Jesus is identified with the Word ("Logos"), and the Word is identified with theos ("god" in Greek);[105] the Synoptics make no such identification.[106] In Mark, Jesus urges his disciples to keep his divinity secret, but in John he is very open in discussing it, even calling himself "I AM", the title God gives himself in Exodus at his self-revelation to Moses. In the Synoptics, the chief theme is the Kingdom of God and the Kingdom of Heaven (the latter specifically in Matthew), while John's theme is Jesus as the source of eternal life, and the Kingdom is only mentioned twice.[91][103] In contrast to the synoptic expectation of the Kingdom (using the term parousia, meaning "coming"), John presents a more individualistic, realized eschatology.[107][e]

In the Synoptics, quotations of Jesus are usually in the form of short, pithy sayings; in John, longer quotations are often given. The vocabulary is also different, and filled with theological import: in John, Jesus does not work "miracles", but "signs" that unveil his divine identity.[91] Most scholars consider John not to contain any parables. Rather, it contains metaphorical stories or allegories, such as those of the Good Shepherd and the True Vine, in which each element corresponds to a specific person, group, or thing. Other scholars consider stories like the childbearing woman[109] or the dying grain[110] to be parables.[f]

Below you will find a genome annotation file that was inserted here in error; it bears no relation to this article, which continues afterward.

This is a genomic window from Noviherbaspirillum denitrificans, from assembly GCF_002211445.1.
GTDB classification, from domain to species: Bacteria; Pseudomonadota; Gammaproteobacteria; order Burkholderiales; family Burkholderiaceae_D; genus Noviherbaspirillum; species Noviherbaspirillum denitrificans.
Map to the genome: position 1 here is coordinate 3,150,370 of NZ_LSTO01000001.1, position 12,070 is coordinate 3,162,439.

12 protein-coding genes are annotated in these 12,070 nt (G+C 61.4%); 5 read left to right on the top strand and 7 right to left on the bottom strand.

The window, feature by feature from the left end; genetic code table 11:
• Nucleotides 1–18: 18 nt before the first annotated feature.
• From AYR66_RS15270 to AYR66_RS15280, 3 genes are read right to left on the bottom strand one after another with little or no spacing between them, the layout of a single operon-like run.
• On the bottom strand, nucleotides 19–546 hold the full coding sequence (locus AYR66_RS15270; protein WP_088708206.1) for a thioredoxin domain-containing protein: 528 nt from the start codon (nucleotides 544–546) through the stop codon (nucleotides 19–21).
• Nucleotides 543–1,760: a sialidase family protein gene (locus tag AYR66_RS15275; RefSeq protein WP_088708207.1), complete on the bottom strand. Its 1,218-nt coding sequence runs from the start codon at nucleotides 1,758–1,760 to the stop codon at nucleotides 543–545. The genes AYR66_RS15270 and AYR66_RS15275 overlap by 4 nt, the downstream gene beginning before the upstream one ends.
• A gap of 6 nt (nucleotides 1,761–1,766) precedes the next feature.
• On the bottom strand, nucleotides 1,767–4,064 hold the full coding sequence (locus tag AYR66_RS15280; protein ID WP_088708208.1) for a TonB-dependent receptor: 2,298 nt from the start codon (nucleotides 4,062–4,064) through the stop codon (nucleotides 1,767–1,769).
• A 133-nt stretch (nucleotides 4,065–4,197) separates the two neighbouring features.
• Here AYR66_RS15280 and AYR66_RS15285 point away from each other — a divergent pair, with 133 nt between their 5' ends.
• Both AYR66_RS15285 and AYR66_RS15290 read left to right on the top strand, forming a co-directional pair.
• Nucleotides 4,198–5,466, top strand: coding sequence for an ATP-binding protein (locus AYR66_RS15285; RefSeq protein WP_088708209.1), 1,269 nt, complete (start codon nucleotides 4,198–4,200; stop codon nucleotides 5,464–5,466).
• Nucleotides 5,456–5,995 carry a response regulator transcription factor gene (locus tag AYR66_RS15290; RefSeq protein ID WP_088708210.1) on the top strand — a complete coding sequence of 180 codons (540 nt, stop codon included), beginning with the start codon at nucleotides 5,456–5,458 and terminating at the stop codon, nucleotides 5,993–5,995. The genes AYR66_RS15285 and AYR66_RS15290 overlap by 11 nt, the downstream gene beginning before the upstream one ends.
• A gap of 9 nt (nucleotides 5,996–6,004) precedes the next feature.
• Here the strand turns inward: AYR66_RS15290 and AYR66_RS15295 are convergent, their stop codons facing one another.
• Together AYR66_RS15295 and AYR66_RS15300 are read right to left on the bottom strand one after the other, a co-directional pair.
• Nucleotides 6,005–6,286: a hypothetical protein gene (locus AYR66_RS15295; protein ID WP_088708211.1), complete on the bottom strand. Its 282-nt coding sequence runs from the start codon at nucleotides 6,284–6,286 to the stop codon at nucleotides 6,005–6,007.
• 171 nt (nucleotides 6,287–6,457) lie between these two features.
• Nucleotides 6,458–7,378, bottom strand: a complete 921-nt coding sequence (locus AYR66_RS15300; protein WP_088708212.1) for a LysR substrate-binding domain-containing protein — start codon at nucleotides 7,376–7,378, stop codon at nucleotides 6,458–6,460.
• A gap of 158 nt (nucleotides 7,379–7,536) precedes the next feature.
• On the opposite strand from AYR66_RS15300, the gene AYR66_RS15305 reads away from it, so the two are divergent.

According to the Synoptics, Jesus's arrest was a reaction to the cleansing of the temple; according to John, it was triggered by the raising of Lazarus.[91] The Pharisees, portrayed as more uniformly legalistic and opposed to Jesus in the synoptic gospels, are portrayed as sharply divided; they frequently debate. Some, such as Nicodemus, even go so far as to be at least partially sympathetic to Jesus. This is believed to be a more accurate historical depiction of the Pharisees, who made debate one of the tenets of their belief system.[111]

In place of the communal emphasis of the Pauline literature, John stresses the personal relationship of the individual to God.[70]

Johannine literature